- From what I have been able to find in that standard (2008) :
    - Relay Class C Classification= 3% error at rated current and 10% at 20 times rated current.
    - Metering Class will be given an accuracy rating for each standard burden, i.e. 0.3 B-0.1 (0.3% accuracy)
    * What do most of you use for % error?
    The EZCT software will show you the % error (NP-RATIO is nameplate ratio, M-RATIO is measured ratio, % ERROR right under that is the percentage difference between these). As you said, the pass/fail criteria depends on the CT class, 3% or less for class C or T, 1% or less for class X. For field testing, "the purpose of the ratio test is to verify the stated ratio, not prove the accuracy of the ratio" (IEEE C57.13.1-2017 Clause 6.1). Basically the idea here is to identify damage to the CT such as shorted turns, or to identify incorrect tap connections for multi-ratio CTs. For metering CTs, the number you compare to will depend on the test setup. If you combine the ratio test with a burden test (EZCT can do this automatically), you can check the burden test results to figure out which accuracy rating to compare to.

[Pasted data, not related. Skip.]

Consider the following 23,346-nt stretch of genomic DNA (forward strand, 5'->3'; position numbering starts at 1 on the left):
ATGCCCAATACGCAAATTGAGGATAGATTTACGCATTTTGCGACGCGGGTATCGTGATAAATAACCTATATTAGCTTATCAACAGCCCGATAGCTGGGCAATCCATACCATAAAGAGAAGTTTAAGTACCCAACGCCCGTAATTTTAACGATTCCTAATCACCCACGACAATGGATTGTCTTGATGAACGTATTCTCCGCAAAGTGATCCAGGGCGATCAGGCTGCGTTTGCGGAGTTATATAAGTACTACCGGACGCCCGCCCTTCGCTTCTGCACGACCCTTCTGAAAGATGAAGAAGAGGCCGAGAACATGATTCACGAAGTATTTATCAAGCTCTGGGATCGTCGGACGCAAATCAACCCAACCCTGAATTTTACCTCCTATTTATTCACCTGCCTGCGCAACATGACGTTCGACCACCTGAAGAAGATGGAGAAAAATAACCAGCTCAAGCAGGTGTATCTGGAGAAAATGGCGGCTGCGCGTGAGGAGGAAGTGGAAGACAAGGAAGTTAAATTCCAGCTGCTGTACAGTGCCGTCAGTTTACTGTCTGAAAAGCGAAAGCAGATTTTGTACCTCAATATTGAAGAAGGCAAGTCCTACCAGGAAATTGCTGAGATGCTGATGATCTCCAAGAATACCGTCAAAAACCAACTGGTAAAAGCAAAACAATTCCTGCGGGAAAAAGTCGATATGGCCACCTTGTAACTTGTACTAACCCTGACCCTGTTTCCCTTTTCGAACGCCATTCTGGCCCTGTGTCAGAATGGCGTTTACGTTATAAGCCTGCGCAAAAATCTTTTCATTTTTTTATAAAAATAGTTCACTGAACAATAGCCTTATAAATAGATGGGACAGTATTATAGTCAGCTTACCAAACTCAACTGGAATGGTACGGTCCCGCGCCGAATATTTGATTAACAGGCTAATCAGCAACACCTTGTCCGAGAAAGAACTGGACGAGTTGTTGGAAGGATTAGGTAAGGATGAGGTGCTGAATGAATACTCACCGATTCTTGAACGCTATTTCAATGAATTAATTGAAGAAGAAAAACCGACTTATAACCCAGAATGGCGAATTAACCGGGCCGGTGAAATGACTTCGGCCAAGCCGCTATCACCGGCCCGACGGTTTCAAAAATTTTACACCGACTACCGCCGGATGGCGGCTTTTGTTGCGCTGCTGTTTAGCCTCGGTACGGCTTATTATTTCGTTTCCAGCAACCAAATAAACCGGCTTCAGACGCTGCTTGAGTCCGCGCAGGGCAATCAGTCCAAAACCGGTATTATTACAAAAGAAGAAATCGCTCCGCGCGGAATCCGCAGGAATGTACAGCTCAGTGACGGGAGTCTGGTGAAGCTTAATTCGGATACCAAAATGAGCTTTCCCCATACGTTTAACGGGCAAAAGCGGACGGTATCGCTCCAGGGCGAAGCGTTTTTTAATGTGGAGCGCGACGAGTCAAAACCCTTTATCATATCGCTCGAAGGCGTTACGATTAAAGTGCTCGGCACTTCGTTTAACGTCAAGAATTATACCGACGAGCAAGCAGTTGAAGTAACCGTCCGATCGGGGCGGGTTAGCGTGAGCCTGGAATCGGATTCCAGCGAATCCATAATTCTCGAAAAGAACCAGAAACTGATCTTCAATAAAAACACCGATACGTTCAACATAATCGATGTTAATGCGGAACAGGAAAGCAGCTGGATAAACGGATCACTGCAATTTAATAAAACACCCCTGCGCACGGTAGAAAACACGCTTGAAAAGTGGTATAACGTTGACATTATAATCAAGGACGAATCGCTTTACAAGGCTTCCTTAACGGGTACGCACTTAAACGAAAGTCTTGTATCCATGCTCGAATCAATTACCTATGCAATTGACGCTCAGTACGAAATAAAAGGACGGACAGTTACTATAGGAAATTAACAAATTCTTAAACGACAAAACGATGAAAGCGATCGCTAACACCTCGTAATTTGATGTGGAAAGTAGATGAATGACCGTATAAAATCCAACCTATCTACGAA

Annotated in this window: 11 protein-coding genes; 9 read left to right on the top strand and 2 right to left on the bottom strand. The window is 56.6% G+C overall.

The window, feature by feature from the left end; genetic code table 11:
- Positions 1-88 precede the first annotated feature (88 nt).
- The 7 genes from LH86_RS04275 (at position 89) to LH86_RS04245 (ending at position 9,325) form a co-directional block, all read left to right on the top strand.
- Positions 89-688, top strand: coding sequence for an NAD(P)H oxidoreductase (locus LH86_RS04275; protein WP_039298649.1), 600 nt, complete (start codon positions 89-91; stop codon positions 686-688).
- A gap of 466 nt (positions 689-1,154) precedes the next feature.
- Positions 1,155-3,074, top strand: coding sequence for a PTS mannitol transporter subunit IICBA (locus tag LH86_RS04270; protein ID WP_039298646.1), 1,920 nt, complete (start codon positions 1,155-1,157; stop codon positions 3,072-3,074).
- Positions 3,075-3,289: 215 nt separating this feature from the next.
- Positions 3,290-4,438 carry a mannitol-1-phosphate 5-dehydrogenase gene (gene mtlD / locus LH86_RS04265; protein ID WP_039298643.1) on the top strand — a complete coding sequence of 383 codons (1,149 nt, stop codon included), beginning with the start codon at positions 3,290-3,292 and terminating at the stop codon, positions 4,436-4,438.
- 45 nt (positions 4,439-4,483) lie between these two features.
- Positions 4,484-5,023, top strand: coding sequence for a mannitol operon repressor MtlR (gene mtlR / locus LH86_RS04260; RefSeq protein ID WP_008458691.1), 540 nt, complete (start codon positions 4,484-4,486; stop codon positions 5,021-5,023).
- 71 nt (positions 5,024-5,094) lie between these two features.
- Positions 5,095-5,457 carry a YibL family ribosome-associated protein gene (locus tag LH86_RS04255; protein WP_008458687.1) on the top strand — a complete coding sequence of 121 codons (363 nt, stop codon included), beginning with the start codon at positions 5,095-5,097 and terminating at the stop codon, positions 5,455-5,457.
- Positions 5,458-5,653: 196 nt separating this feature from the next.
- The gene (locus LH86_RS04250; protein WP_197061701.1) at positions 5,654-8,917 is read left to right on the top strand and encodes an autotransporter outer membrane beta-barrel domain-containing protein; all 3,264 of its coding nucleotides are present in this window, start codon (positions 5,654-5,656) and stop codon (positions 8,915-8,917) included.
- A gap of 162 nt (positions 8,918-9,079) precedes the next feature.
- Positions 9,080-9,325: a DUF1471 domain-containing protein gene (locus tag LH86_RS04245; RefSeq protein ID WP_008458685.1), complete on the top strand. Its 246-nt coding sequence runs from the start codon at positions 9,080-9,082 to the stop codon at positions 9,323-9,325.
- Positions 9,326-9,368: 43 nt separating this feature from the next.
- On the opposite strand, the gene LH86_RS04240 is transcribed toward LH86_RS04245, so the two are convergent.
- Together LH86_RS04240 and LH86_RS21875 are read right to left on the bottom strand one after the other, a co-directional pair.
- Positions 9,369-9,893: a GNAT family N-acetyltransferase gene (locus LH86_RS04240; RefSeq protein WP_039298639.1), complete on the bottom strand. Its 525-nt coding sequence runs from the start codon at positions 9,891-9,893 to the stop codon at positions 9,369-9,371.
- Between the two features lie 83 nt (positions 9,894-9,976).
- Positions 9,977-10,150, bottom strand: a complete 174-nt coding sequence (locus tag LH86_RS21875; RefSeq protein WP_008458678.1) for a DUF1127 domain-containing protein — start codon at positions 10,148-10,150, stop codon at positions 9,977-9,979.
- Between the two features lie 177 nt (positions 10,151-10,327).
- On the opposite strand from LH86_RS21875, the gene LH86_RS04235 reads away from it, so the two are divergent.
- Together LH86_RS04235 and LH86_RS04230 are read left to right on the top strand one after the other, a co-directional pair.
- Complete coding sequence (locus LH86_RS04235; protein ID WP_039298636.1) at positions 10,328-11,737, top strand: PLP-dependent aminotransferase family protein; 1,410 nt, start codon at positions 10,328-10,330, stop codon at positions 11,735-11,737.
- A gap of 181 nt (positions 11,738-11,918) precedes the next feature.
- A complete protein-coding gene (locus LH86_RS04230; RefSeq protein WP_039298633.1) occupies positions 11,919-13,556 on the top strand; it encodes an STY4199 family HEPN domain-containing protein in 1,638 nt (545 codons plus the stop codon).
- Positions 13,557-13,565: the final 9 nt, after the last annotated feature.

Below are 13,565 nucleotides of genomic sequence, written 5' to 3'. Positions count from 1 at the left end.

5. Excitation results shall match the curve supplied by the manufacturer or be in accordance with IEEE C57.13.1
    - From that standard:
    "Any substantial deviation of the excitation curve for the CT under test from curves of similar CT's or
    manufacturer's data shall be investigated."
    * There isn't really a definitive percentage or other quantity to describe "substantial". Anyone have any
    information on this?
    * How many of you actually find the excitation curves?

    Any input on this subject would be greatly appreciated.